I’m so excited to share that I will be a contributing writer to the first official issue of Curl magazine! Curl is an all-new, quarterly publication that offers curly hair tips, product reviews and stories of trailblazing curly-haired women. It’s available in both print and digital subscriptions, which is huge if you love to hold and read print magazines, like I do!
Here’s what’s included in the first issue (from readcurl.com):
Tips for combatting winter dryness
A holiday gift guide perfect for friends with curls (or not!)
What to do if there’s no curl specialist near you
How to preserve your curls when it’s cold and wet outside
How to go from hair up to hair down with a quick refresh
And a whole lot more!
To receive the first issue of Curl in mid-November (and read my article!), subscribe by October 31st. There are a variety of packages available, including a single issue purchase. I’ve already ordered mine!
I recently had the pleasure of speaking with Jane Carter, the founder of leading natural hair care company Jane Carter Solution. Though we could have talked nothing but hair (and indeed, that topic wove its way into the discussion), our conversation actually steered a bit differently – to blended race families and the impact that the new movie Black or White had on her.
Black or White is centered on Elliott Anderson (Kevin Costner) who, after his wife dies, faces the realization that he must single-handedly raise his biracial granddaughter, Eloise. However, the child’s paternal grandmother, Rowena (Octavia Spencer) feels that she is better equipped to take care of Eloise, and sues for custody. With their granddaughter caught in the middle, both Elliott and Rowena are forced to confront their true feelings about race, forgiveness and understanding.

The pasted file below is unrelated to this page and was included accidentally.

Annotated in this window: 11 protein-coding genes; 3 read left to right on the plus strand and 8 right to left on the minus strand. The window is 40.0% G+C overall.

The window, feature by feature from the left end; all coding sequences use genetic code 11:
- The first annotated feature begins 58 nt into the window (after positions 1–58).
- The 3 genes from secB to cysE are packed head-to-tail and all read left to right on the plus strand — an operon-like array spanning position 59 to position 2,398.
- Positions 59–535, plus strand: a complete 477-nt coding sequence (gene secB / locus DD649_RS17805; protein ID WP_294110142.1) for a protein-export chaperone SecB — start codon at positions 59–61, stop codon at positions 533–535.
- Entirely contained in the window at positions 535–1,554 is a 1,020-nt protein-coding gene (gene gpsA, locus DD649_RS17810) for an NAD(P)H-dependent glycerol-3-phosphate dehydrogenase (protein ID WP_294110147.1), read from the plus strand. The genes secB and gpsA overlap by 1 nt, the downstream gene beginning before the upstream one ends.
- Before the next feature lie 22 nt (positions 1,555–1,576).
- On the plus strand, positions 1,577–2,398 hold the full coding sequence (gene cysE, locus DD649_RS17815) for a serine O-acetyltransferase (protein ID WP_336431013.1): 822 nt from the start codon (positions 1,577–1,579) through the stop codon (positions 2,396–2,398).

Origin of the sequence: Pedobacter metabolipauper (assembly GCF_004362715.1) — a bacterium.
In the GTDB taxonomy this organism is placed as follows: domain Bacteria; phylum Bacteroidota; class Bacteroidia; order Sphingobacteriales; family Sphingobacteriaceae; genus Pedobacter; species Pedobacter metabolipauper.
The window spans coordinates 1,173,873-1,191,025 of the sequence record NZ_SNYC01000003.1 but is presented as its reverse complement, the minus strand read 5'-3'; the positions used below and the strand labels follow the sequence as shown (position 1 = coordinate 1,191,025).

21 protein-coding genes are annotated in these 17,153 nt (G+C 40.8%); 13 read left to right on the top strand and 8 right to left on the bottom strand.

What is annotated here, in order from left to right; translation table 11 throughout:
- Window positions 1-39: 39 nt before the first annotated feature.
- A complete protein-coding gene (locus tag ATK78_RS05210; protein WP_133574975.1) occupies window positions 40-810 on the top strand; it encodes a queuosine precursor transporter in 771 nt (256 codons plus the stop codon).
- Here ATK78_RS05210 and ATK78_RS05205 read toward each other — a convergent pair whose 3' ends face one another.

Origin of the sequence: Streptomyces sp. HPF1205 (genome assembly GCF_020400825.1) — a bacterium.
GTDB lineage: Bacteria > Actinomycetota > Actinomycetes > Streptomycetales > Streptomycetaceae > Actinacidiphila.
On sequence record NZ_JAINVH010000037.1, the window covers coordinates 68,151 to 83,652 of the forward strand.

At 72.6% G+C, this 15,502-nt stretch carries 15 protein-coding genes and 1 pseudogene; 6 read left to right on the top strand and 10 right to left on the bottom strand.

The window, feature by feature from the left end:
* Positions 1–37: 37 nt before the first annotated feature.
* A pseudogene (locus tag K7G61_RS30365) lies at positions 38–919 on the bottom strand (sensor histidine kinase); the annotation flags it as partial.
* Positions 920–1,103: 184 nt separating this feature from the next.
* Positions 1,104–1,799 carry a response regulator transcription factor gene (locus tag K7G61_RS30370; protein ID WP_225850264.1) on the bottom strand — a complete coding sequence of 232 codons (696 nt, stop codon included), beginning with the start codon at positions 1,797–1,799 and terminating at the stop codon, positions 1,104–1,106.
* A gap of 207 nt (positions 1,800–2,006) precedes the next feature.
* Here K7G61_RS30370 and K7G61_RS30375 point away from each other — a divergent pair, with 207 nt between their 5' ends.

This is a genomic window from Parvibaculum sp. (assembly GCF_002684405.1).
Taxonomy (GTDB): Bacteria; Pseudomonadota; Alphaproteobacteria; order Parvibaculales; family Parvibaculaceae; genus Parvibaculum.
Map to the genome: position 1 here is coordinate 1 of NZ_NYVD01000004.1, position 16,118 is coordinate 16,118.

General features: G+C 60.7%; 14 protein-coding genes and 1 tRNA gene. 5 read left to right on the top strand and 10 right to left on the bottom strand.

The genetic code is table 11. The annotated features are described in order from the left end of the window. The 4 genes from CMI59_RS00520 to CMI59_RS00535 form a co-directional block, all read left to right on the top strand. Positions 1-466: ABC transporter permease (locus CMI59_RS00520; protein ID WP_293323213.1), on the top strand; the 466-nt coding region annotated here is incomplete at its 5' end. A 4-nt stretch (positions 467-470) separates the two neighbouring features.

The movie resonated with Jane on a deeply personal level, and she thought it presented an opportunity to continue a dialogue about a topic that’s not often discussed – getting through the process of raising a multiracial family.
“The U.S. population is evolving… and the whole concept of ‘blended’ is really relevant. How do you raise this little girl, who clearly doesn’t look like you, to be comfortable in her skin, and be proud of who she is? It’s a conversation that’s not had very often. Nobody really talks about the evolution of getting through that process, and being culturally grounded.”
Parallels to Her Own Life
Jane, who is African-American and Christian, raised two biracial daughters with her (now ex) husband Michael, who is Puerto Rican, Eastern European and Jewish. Her daughters are both fair skinned, one with curly locks and the other with straight hair, so it was important to Jane that they knew their full cultural background and identified equally with both sides of their family. They went to a predominantly African-American dance school, but also had opportunities like traveling to Israel for their bat mitzvah.